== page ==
Directory The Village of Thornville/Thornport

The most likely first explorer to what is now Thornville/Thornport was Christopher Gist, who in 1750, began work for the Ohio Company, established by the British government to stem the flow of the French into what is now the State of Ohio. From Gist’s writings, we know he stopped on the shores of the “Great Buffalo Swamp,” and that he camped, fished, and trapped there, writing of the beauties of the area and the abundant wildlife.

Thorn Township, named for the numerous thorn bushes along the southern shore of the lake, was originally part of Fairfield County. In 1804, it was organized as a congressional township, a six-mile square unit. Finally, on March 1, 1817, parts of Washington, Muskingum, and Fairfield Counties were combined to create a new county, Perry, named after Oliver Hazard Perry, the Hero of Lake Erie.

Settlements began to appear on the map as a center of trade for the local farmers.; the largest being Thornville, platted in 1810.
The early industries thriving in the area between 1833-1880 included tailors, shoemakers, a wagon factory, several blacksmiths, and other businesses which attracted people from miles away.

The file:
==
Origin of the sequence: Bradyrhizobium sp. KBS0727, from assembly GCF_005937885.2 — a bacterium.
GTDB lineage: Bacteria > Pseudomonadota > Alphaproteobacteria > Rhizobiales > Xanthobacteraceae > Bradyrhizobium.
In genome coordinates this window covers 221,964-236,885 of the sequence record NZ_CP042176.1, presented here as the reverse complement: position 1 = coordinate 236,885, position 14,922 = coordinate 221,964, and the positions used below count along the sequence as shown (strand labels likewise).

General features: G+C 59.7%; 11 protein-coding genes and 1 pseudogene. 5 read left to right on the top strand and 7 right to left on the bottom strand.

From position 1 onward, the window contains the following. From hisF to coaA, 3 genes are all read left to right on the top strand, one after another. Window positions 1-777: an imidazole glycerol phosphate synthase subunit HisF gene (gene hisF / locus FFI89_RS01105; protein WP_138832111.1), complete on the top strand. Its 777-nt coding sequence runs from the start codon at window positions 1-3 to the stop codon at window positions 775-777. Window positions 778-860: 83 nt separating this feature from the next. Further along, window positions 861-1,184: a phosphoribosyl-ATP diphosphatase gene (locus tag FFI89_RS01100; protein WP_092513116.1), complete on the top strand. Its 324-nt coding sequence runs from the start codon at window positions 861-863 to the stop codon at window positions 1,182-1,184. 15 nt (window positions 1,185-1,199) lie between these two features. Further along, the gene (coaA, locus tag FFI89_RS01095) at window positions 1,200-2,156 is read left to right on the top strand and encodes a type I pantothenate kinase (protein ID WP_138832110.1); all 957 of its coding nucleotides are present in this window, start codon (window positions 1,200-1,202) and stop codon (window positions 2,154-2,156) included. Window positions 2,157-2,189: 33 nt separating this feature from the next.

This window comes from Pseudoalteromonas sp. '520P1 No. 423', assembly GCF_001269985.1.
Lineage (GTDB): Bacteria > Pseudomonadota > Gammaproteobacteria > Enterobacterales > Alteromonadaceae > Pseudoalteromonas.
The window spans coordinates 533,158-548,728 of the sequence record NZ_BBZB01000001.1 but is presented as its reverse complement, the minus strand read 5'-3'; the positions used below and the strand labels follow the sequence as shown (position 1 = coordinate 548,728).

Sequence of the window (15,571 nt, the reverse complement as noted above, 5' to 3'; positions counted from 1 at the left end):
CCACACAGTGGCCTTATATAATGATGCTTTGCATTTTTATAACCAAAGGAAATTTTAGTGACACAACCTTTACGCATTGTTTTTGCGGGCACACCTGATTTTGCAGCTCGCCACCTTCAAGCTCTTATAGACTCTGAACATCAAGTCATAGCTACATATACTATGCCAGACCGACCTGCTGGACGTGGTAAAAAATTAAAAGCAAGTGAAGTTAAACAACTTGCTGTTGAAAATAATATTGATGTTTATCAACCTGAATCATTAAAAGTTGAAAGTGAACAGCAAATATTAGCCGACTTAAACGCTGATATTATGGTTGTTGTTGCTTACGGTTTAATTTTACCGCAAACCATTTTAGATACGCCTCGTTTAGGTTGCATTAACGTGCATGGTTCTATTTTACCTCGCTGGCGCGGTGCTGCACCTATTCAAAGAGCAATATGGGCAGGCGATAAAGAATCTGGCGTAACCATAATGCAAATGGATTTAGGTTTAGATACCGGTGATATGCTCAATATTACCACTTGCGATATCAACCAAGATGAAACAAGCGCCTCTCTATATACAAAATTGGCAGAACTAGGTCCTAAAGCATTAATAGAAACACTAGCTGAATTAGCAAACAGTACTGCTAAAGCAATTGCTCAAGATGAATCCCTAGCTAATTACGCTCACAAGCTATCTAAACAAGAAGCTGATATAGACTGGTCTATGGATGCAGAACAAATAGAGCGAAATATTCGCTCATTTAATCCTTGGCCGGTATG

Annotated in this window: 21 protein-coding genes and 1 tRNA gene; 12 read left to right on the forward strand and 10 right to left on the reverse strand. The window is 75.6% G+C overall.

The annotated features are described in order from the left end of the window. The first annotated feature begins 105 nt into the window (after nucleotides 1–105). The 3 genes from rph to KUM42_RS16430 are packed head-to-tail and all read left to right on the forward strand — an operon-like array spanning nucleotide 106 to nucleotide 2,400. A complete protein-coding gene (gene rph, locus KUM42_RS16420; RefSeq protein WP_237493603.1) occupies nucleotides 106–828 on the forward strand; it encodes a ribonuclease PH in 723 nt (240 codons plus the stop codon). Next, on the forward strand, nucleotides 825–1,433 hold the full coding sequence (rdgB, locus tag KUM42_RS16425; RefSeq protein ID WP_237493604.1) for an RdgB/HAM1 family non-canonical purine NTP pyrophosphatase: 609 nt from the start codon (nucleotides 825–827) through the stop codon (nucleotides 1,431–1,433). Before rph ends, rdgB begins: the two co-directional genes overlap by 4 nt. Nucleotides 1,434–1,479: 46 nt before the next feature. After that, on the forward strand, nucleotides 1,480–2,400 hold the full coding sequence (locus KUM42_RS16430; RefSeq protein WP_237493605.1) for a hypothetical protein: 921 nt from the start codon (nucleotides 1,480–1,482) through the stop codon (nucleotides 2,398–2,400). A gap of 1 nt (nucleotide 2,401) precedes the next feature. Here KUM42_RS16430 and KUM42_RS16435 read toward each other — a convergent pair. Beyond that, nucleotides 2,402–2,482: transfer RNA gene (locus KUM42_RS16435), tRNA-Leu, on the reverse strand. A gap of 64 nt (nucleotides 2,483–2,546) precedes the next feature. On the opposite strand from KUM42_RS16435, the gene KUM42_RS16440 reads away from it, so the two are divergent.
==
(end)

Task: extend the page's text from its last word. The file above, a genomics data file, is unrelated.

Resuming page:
Now that the railroads have moved out, Thorn Township and Thornville enjoy easy access by the nearby Interstate 70 and State Route 13. Visitors can find beautiful Victorian homes, a public swimming pool, a bowling alley, and restaurants. Thornville is home to the large event and music venue, Legend Valley, and the Thornville Backwoods Fest, a primitive arts, crafts, music, and food festival that draws in thousands of visitors each autumn.

Thornport is a small unincorporated hamlet with a rich history. A map of a government survey of the Refugee Tract (the present Buckeye Lake) was signed in 1801 and Thornport was laid out in 1839 by William W. Talbott who had an agreement with Licking Summit Reservoir Improvement Company of Thornville to construct the canal in Thornport.

In 1850, Thornport was a lively community at the head of navigation on the east end of the lake and the only seaport in Perry County. During the boating season, many canal boats could be seen waiting their turn to be loaded with flour and grain for Cleveland. Upon their return, they brought pine lumber, salt, groceries, dry goods, etc.

Modern visitors to Thornport will find a local grocery, several dining/shopping options, along with the active and vibrant Amvets Post.

Source: Buckeye Lake Region Chamber of Commerce